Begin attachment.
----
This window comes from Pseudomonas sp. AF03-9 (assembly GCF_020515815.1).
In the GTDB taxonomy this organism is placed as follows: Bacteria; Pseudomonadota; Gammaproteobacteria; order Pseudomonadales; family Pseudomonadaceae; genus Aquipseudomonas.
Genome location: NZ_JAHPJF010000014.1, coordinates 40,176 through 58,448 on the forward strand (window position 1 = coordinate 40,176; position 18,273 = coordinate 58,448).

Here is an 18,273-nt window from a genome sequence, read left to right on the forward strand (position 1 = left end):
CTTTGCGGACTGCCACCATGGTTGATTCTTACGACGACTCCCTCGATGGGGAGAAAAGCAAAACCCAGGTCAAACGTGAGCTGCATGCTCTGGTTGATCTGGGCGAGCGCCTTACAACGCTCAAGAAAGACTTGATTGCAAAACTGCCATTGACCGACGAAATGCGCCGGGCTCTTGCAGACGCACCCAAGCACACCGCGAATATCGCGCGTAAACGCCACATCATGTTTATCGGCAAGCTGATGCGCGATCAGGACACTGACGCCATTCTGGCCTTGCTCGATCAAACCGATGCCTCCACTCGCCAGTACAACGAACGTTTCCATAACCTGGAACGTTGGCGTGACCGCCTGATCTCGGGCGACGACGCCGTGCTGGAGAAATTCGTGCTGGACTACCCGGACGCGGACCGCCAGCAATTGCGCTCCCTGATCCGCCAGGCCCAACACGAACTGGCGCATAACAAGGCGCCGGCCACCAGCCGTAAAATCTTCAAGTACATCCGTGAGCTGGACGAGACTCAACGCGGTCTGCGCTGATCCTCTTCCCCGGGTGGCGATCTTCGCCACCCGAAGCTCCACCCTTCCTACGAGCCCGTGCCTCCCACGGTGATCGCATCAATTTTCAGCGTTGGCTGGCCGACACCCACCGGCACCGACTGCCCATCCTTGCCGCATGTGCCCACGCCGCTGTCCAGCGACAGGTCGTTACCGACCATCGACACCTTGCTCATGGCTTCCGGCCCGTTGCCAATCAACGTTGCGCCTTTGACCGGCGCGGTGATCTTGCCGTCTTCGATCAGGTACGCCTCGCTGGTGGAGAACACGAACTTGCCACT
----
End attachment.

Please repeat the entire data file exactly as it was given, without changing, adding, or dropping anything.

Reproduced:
This window comes from Pseudomonas sp. AF03-9 (assembly GCF_020515815.1).
In the GTDB taxonomy this organism is placed as follows: Bacteria; Pseudomonadota; Gammaproteobacteria; order Pseudomonadales; family Pseudomonadaceae; genus Aquipseudomonas.
Genome location: NZ_JAHPJF010000014.1, coordinates 40,176 through 58,448 on the forward strand (window position 1 = coordinate 40,176; position 18,273 = coordinate 58,448).

Here is an 18,273-nt window from a genome sequence, read left to right on the forward strand (position 1 = left end):
CTTTGCGGACTGCCACCATGGTTGATTCTTACGACGACTCCCTCGATGGGGAGAAAAGCAAAACCCAGGTCAAACGTGAGCTGCATGCTCTGGTTGATCTGGGCGAGCGCCTTACAACGCTCAAGAAAGACTTGATTGCAAAACTGCCATTGACCGACGAAATGCGCCGGGCTCTTGCAGACGCACCCAAGCACACCGCGAATATCGCGCGTAAACGCCACATCATGTTTATCGGCAAGCTGATGCGCGATCAGGACACTGACGCCATTCTGGCCTTGCTCGATCAAACCGATGCCTCCACTCGCCAGTACAACGAACGTTTCCATAACCTGGAACGTTGGCGTGACCGCCTGATCTCGGGCGACGACGCCGTGCTGGAGAAATTCGTGCTGGACTACCCGGACGCGGACCGCCAGCAATTGCGCTCCCTGATCCGCCAGGCCCAACACGAACTGGCGCATAACAAGGCGCCGGCCACCAGCCGTAAAATCTTCAAGTACATCCGTGAGCTGGACGAGACTCAACGCGGTCTGCGCTGATCCTCTTCCCCGGGTGGCGATCTTCGCCACCCGAAGCTCCACCCTTCCTACGAGCCCGTGCCTCCCACGGTGATCGCATCAATTTTCAGCGTTGGCTGGCCGACACCCACCGGCACCGACTGCCCATCCTTGCCGCATGTGCCCACGCCGCTGTCCAGCGACAGGTCGTTACCGACCATCGACACCTTGCTCATGGCTTCCGGCCCGTTGCCAATCAACGTTGCGCCTTTGACCGGCGCGGTGATCTTGCCGTCTTCGATCAGGTACGCCTCGCTGGTGGAGAACACGAACTTGCCACT